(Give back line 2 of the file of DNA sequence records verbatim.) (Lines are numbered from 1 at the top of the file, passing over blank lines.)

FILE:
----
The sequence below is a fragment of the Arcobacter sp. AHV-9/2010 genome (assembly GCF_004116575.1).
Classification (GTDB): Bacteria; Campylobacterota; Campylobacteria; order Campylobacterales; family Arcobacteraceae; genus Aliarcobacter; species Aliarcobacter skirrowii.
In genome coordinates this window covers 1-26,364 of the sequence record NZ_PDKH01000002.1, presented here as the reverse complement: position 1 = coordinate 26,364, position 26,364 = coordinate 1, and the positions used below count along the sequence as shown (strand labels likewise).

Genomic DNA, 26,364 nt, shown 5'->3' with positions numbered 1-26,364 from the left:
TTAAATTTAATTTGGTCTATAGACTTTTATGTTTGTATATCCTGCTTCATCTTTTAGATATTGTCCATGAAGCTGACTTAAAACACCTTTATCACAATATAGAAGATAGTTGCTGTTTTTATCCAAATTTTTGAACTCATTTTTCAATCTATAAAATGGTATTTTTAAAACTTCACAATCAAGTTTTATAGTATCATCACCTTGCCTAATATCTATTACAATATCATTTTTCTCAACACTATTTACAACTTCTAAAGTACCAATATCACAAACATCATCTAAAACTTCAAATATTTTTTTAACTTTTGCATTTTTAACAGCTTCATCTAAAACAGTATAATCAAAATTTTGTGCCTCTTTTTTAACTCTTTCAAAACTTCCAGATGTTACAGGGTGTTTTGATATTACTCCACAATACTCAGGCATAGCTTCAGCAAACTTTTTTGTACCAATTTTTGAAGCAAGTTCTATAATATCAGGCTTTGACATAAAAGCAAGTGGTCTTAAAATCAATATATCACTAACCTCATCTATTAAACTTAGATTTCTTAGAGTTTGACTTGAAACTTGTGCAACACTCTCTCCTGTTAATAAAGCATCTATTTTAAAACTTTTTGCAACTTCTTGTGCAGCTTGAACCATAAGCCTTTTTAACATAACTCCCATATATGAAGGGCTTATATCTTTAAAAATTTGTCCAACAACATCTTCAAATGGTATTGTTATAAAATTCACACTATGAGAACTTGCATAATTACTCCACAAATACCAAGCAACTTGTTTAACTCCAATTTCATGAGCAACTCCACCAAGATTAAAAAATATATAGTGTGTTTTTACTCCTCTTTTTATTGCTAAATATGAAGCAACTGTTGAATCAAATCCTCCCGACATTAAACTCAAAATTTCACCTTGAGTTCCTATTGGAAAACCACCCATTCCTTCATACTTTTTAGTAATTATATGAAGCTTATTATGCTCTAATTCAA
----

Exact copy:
Classification (GTDB): Bacteria; Campylobacterota; Campylobacteria; order Campylobacterales; family Arcobacteraceae; genus Aliarcobacter; species Aliarcobacter skirrowii.